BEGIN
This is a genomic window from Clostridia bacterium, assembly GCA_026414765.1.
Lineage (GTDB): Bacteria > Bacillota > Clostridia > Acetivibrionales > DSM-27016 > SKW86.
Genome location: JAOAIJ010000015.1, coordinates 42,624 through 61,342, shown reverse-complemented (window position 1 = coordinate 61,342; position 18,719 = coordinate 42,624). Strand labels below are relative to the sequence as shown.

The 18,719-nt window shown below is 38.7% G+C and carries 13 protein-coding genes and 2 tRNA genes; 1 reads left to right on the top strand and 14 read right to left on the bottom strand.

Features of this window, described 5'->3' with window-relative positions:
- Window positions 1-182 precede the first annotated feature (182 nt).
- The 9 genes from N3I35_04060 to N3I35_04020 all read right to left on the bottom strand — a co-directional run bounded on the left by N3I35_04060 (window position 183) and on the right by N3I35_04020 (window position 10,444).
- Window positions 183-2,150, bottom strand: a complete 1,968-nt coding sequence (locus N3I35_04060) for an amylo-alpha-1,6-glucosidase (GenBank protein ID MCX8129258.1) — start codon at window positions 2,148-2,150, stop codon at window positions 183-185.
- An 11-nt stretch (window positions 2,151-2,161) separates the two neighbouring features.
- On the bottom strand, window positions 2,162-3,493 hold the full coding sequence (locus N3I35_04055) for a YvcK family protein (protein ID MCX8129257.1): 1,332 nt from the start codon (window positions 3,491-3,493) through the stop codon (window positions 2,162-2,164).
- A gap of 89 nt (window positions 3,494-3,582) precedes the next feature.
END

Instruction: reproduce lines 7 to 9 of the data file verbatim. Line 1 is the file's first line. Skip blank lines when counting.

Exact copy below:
- The 9 genes from N3I35_04060 to N3I35_04020 all read right to left on the bottom strand — a co-directional run bounded on the left by N3I35_04060 (window position 183) and on the right by N3I35_04020 (window position 10,444).
- Window positions 183-2,150, bottom strand: a complete 1,968-nt coding sequence (locus N3I35_04060) for an amylo-alpha-1,6-glucosidase (GenBank protein ID MCX8129258.1) — start codon at window positions 2,148-2,150, stop codon at window positions 183-185.
- An 11-nt stretch (window positions 2,151-2,161) separates the two neighbouring features.